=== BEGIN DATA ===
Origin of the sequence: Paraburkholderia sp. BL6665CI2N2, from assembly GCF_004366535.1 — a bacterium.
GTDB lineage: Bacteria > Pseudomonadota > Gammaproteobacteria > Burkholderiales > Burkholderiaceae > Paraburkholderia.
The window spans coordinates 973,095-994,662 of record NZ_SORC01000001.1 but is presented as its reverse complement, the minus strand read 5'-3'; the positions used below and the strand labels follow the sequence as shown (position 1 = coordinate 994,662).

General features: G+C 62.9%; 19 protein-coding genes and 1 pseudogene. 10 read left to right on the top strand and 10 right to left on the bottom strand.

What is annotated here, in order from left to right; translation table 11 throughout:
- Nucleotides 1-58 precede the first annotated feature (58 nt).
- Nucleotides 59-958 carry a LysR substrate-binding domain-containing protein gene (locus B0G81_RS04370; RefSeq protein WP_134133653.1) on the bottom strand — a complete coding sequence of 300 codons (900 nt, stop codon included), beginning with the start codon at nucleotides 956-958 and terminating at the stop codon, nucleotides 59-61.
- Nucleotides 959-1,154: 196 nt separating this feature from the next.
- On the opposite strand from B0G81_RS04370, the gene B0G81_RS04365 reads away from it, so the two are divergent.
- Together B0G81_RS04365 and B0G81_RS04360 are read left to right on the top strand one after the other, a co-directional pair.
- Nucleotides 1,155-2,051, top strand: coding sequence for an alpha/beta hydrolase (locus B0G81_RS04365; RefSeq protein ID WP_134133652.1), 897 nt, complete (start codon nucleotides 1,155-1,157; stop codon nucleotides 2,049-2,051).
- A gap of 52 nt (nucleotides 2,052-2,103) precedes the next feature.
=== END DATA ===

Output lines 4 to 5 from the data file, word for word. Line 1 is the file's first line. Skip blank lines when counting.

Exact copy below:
General features: G+C 62.9%; 19 protein-coding genes and 1 pseudogene. 10 read left to right on the top strand and 10 right to left on the bottom strand.

What is annotated here, in order from left to right; translation table 11 throughout: